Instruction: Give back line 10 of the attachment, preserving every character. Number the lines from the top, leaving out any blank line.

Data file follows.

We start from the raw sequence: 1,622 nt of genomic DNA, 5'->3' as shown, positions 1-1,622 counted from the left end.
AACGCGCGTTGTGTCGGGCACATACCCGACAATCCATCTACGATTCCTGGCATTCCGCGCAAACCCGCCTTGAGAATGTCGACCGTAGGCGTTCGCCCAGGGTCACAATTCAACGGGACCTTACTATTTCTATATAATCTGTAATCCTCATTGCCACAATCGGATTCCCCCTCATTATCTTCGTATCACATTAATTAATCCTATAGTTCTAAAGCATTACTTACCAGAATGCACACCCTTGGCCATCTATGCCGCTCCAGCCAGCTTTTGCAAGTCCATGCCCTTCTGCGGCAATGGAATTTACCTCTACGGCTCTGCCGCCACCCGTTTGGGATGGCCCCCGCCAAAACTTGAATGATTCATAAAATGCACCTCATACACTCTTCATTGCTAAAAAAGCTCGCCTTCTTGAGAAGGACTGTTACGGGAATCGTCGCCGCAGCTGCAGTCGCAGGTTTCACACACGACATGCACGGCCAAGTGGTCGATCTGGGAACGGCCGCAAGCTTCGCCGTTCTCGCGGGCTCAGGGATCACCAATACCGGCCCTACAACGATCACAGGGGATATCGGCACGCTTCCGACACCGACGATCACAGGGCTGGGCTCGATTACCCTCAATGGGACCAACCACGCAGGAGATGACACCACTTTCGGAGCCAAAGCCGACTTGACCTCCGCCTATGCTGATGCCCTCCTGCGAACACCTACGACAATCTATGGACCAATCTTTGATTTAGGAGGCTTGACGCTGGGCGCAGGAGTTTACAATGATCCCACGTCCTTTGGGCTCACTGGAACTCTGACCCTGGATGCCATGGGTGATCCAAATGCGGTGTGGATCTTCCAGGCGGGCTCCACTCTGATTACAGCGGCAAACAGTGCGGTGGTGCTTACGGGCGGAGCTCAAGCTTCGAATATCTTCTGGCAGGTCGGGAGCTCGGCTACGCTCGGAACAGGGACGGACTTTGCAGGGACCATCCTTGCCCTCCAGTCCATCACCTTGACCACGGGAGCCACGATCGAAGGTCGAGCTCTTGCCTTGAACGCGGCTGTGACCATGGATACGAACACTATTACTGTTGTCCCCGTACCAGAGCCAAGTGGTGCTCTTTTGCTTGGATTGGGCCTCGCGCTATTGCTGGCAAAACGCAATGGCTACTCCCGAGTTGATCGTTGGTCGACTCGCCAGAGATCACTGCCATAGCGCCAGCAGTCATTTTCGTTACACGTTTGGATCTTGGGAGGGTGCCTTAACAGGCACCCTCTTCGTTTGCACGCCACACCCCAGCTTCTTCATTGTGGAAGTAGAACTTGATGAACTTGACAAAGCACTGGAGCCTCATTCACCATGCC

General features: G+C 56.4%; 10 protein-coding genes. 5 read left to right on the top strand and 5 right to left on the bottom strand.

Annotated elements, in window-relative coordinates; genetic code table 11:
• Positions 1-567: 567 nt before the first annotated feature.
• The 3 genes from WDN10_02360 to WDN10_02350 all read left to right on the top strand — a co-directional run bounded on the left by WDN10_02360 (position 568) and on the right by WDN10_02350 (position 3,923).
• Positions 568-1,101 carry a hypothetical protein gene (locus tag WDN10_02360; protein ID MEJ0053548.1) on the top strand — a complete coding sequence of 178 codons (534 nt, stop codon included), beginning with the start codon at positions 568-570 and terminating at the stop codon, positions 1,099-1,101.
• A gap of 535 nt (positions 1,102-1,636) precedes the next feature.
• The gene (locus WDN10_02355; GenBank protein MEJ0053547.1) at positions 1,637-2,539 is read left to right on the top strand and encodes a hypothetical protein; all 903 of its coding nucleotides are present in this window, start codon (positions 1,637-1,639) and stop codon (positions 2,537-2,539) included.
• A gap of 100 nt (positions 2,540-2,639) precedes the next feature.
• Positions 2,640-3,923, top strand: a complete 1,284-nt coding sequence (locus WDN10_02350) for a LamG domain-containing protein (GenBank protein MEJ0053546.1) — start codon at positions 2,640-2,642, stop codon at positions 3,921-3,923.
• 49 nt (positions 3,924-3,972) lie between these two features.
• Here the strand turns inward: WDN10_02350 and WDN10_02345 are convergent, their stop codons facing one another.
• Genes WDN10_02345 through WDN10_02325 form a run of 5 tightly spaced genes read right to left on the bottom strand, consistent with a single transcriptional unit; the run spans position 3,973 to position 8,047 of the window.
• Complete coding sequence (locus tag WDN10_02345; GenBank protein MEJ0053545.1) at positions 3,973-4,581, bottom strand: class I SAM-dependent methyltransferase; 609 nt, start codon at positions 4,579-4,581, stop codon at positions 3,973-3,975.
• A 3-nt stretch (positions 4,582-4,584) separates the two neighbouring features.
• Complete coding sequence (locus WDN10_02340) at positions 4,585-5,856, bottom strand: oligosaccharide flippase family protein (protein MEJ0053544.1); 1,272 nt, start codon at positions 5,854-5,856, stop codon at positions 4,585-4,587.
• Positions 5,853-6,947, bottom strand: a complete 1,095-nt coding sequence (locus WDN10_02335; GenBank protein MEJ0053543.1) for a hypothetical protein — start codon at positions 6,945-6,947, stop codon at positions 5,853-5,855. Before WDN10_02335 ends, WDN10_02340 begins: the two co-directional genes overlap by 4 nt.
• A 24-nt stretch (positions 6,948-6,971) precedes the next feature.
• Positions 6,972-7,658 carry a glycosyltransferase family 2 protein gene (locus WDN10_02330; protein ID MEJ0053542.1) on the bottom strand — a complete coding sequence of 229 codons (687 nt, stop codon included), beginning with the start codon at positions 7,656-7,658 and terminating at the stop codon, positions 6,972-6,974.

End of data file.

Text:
• A gap of 100 nt (positions 2,540-2,639) precedes the next feature.